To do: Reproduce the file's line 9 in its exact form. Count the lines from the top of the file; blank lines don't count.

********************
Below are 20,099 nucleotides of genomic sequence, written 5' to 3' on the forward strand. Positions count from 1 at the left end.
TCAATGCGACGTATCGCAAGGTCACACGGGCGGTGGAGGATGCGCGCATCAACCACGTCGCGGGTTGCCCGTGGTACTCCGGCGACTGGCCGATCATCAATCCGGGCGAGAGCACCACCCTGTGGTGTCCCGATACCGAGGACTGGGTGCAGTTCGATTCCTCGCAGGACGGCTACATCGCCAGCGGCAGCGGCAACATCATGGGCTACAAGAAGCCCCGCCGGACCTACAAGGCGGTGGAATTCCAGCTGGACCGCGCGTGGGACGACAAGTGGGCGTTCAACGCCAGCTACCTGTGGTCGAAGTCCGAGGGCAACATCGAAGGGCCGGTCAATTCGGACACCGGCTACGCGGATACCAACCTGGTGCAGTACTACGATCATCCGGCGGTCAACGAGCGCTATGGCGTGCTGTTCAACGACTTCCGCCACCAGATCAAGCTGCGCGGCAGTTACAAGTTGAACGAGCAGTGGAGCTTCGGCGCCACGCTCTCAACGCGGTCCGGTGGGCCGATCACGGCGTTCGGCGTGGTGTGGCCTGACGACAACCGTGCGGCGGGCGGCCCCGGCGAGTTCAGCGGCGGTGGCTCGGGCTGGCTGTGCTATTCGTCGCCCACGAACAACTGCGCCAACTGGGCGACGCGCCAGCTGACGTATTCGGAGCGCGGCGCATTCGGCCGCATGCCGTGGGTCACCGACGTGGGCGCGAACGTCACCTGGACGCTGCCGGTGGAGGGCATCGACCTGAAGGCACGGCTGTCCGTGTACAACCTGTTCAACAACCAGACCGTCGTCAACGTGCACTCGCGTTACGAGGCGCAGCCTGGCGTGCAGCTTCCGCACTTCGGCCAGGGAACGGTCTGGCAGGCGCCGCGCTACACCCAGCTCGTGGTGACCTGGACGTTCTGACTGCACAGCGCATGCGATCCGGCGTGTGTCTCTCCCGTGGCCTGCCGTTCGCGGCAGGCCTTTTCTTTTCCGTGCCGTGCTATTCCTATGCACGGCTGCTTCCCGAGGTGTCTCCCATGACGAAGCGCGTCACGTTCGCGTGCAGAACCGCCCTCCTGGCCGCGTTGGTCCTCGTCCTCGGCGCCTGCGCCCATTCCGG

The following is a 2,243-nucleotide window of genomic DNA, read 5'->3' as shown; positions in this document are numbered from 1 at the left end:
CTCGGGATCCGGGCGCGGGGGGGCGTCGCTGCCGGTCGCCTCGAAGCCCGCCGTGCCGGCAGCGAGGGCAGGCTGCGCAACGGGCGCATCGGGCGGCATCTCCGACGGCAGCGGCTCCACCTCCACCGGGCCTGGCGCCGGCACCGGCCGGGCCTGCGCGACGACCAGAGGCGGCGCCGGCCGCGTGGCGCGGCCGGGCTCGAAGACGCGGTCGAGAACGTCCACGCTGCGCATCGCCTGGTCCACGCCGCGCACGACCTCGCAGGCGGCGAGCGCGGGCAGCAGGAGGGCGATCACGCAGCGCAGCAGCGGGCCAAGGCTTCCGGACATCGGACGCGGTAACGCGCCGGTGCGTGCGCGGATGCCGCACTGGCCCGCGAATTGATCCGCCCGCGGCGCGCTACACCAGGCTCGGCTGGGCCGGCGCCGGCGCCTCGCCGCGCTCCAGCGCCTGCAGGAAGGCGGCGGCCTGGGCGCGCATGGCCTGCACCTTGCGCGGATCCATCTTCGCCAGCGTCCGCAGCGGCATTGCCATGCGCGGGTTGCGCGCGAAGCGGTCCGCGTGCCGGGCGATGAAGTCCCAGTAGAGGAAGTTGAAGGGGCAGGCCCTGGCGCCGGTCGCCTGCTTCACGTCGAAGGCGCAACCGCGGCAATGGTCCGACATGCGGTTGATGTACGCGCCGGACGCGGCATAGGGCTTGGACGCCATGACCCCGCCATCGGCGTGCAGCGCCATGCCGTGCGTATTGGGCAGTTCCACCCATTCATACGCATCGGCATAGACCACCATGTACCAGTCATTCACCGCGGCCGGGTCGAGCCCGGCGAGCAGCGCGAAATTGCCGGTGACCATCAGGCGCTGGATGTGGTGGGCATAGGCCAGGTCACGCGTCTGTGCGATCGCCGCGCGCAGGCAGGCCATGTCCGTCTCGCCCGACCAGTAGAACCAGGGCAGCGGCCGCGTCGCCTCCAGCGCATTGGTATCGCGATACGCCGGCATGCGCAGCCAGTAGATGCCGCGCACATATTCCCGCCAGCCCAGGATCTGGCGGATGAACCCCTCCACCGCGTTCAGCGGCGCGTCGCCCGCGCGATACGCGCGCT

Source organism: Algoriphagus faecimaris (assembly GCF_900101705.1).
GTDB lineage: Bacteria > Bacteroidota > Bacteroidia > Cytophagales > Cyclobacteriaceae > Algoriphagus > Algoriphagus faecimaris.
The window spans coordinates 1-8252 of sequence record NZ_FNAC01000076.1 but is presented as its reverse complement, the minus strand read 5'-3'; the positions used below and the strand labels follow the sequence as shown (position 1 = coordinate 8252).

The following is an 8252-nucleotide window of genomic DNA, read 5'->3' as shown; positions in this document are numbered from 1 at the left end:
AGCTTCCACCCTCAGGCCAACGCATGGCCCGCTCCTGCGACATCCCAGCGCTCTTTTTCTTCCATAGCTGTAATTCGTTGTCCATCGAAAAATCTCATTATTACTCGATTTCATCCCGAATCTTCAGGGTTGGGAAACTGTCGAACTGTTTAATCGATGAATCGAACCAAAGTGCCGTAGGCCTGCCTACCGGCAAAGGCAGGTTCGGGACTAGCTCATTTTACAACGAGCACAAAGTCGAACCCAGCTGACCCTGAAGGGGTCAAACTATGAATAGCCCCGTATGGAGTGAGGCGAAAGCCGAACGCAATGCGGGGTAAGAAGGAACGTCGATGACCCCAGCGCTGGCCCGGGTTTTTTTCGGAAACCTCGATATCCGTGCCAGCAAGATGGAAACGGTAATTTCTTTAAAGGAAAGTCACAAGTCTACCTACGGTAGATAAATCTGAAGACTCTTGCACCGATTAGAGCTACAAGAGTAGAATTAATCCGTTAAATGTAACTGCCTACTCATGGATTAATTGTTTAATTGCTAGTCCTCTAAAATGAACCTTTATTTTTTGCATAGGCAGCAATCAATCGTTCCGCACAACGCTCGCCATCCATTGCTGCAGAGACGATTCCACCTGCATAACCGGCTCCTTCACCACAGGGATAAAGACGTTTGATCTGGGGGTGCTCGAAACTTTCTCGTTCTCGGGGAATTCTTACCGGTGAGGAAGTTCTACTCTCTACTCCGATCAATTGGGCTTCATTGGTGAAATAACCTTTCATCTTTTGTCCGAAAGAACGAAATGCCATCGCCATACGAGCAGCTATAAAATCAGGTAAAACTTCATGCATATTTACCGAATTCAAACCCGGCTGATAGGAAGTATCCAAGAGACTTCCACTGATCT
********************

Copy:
AGCTTCCACCCTCAGGCCAACGCATGGCCCGCTCCTGCGACATCCCAGCGCTCTTTTTCTTCCATAGCTGTAATTCGTTGTCCATCGAAAAATCTCATTATTACTCGATTTCATCCCGAATCTTCAGGGTTGGGAAACTGTCGAACTGTTTAATCGATGAATCGAACCAAAGTGCCGTAGGCCTGCCTACCGGCAAAGGCAGGTTCGGGACTAGCTCATTTTACAACGAGCACAAAGTCGAACCCAGCTGACCCTGAAGGGGTCAAACTATGAATAGCCCCGTATGGAGTGAGGCGAAAGCCGAACGCAATGCGGGGTAAGAAGGAACGTCGATGACCCCAGCGCTGGCCCGGGTTTTTTTCGGAAACCTCGATATCCGTGCCAGCAAGATGGAAACGGTAATTTCTTTAAAGGAAAGTCACAAGTCTACCTACGGTAGATAAATCTGAAGACTCTTGCACCGATTAGAGCTACAAGAGTAGAATTAATCCGTTAAATGTAACTGCCTACTCATGGATTAATTGTTTAATTGCTAGTCCTCTAAAATGAACCTTTATTTTTTGCATAGGCAGCAATCAATCGTTCCGCACAACGCTCGCCATCCATTGCTGCAGAGACGATTCCACCTGCATAACCGGCTCCTTCACCACAGGGATAAAGACGTTTGATCTGGGGGTGCTCGAAACTTTCTCGTTCTCGGGGAATTCTTACCGGTGAGGAAGTTCTACTCTCTACTCCGATCAATTGGGCTTCATTGGTGAAATAACCTTTCATCTTTTGTCCGAAAGAACGAAATGCCATCGCCATACGAGCAGCTATAAAATCAGGTAAAACTTCATGCATATTTACCGAATTCAAACCCGGCTGATAGGAAGTATCCAAGAGACTTCCACTGATCT